In Charros: How Mexican Cowboys Are Remapping Race and American Identity
(University of California Press, 2019), Dr. Laura R. Barraclough
tells a surprising story about the urban American West. Barraclough, the Sarai Ribicoff Associate Professor in American Studies at Yale University, writes the history of elite Mexican and Mexican-American cowboys – charros – and how charro culture served as a site of contested national identity in the mid twentieth century United States. In Western cities such as Los Angeles, Denver, and San Antonio, Chicano men and women used charro organizations and events as places where one could assert both Mexican and American, as well as middle- and upper-class, identities. Rather than the archetypical image of a white, dusty, cowboy riding alone across a desolate mesa, Charros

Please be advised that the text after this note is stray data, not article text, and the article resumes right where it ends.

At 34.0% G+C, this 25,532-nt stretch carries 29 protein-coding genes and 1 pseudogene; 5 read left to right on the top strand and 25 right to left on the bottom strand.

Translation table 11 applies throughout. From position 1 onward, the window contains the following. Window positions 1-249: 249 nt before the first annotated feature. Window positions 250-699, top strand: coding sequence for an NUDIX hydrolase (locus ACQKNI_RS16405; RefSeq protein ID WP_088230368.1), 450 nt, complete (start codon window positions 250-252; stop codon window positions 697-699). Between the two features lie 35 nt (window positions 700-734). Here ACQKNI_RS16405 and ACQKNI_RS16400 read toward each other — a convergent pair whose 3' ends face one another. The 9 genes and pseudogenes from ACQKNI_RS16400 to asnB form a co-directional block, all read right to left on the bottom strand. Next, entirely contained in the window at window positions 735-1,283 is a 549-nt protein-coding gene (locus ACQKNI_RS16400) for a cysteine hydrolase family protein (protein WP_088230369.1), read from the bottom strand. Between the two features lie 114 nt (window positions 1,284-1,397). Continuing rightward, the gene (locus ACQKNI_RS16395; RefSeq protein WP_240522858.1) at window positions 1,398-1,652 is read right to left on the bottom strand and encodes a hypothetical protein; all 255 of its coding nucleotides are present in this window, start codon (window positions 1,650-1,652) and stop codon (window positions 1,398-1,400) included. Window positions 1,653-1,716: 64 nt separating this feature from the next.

portrays a Western ranching culture that is more urban, more flamboyant, more crowded, and less white than many Americans may assume.
Stephen Hausmann is an Assistant Professor of US History at the University of St. Thomas in Minnesota. He teaches courses on modern US history, environmental history, and Indigenous history and is currently working on his book manuscript, an environmental history of the Black Hills of South Dakota and Wyoming.